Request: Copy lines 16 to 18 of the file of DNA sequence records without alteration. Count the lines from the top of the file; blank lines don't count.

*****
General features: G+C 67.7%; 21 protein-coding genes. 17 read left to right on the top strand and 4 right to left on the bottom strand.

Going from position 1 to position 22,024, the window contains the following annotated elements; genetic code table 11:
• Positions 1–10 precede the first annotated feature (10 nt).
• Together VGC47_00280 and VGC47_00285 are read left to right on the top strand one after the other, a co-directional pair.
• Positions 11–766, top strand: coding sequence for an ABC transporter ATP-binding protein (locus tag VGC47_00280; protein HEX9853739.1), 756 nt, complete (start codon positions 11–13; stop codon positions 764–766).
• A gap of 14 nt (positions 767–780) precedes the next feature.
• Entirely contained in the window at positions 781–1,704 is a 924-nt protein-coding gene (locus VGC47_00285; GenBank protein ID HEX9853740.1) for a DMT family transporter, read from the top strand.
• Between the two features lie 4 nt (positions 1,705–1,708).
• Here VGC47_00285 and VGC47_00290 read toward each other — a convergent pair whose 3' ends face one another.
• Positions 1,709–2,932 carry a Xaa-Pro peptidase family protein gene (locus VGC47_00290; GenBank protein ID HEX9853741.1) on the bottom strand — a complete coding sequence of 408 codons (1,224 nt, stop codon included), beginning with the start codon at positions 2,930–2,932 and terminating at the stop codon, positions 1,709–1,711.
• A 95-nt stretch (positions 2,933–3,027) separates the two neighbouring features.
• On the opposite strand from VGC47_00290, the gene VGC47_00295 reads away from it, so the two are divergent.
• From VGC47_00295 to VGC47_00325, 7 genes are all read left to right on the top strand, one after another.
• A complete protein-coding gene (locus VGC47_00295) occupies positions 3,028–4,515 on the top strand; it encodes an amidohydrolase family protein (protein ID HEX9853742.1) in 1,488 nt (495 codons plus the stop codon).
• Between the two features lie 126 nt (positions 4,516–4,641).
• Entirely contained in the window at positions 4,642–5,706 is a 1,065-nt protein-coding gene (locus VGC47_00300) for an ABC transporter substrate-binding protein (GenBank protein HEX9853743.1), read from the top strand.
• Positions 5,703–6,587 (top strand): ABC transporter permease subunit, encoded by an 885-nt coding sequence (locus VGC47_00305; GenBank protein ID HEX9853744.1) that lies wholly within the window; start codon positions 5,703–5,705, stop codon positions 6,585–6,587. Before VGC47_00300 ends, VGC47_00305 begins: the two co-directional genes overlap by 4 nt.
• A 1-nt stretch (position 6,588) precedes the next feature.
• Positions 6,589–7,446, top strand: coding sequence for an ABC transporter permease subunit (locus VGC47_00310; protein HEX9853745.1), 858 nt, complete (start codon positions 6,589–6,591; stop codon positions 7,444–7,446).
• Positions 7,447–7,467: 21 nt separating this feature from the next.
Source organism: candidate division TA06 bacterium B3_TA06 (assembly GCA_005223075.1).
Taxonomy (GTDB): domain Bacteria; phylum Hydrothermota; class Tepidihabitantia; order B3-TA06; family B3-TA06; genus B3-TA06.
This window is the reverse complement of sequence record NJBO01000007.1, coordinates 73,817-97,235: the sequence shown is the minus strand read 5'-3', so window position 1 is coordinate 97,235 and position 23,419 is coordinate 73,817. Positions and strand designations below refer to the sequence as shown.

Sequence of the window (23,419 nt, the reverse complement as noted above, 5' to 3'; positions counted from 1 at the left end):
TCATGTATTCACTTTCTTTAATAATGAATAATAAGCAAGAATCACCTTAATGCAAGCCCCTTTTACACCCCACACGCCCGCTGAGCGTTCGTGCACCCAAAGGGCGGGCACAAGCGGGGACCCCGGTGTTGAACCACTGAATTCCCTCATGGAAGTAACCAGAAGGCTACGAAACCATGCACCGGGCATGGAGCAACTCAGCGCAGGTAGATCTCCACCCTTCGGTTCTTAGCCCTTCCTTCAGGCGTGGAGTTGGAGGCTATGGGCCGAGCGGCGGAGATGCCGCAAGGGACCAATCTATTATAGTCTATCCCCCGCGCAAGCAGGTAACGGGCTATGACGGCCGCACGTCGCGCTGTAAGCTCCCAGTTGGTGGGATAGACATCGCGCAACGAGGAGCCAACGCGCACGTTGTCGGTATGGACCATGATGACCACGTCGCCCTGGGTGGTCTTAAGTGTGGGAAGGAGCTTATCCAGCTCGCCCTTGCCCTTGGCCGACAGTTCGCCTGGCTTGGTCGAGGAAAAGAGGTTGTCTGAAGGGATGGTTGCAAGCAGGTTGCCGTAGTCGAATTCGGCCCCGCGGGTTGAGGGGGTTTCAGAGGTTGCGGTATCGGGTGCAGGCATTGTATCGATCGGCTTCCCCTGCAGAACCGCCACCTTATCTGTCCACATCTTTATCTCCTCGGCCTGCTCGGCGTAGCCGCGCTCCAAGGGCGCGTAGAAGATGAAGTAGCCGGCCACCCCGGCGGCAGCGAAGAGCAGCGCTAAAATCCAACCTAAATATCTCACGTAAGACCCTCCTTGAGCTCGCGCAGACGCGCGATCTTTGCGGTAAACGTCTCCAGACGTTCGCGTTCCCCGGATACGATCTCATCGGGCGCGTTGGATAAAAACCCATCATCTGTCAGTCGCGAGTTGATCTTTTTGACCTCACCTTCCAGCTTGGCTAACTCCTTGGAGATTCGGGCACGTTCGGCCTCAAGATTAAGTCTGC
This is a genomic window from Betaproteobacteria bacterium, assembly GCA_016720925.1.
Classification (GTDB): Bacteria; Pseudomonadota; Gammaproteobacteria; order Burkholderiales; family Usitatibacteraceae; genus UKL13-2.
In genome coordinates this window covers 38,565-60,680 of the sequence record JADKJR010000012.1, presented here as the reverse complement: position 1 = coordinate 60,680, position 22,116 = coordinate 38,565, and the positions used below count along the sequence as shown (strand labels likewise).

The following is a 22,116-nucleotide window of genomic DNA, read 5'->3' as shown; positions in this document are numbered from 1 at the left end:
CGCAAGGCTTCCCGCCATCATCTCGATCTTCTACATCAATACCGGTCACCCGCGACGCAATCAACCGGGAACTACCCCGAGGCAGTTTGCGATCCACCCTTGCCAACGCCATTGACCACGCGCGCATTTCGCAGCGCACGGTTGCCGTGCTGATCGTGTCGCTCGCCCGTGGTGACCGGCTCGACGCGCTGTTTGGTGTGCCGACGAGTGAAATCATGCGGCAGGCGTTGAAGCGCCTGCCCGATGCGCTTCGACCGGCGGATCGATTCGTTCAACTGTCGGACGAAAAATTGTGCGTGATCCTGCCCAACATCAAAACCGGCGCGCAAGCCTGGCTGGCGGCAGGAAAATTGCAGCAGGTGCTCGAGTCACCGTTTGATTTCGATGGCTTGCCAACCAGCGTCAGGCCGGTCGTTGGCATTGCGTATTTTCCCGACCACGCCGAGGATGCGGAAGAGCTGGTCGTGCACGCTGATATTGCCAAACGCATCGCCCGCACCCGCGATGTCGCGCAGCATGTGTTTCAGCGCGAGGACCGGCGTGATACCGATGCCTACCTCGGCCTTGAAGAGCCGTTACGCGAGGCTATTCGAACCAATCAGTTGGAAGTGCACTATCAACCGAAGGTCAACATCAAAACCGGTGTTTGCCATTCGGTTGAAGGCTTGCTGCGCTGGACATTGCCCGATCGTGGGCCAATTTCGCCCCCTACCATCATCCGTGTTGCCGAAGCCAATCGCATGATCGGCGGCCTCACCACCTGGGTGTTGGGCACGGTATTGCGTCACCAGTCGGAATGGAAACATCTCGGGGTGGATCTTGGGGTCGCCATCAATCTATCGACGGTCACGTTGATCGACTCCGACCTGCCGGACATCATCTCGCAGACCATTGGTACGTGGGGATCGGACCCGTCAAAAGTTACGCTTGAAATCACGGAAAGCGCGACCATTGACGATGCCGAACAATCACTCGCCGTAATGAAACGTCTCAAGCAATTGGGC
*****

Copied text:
• Entirely contained in the window at positions 4,642–5,706 is a 1,065-nt protein-coding gene (locus VGC47_00300) for an ABC transporter substrate-binding protein (GenBank protein HEX9853743.1), read from the top strand.
• Positions 5,703–6,587 (top strand): ABC transporter permease subunit, encoded by an 885-nt coding sequence (locus VGC47_00305; GenBank protein ID HEX9853744.1) that lies wholly within the window; start codon positions 5,703–5,705, stop codon positions 6,585–6,587. Before VGC47_00300 ends, VGC47_00305 begins: the two co-directional genes overlap by 4 nt.
• A 1-nt stretch (position 6,588) precedes the next feature.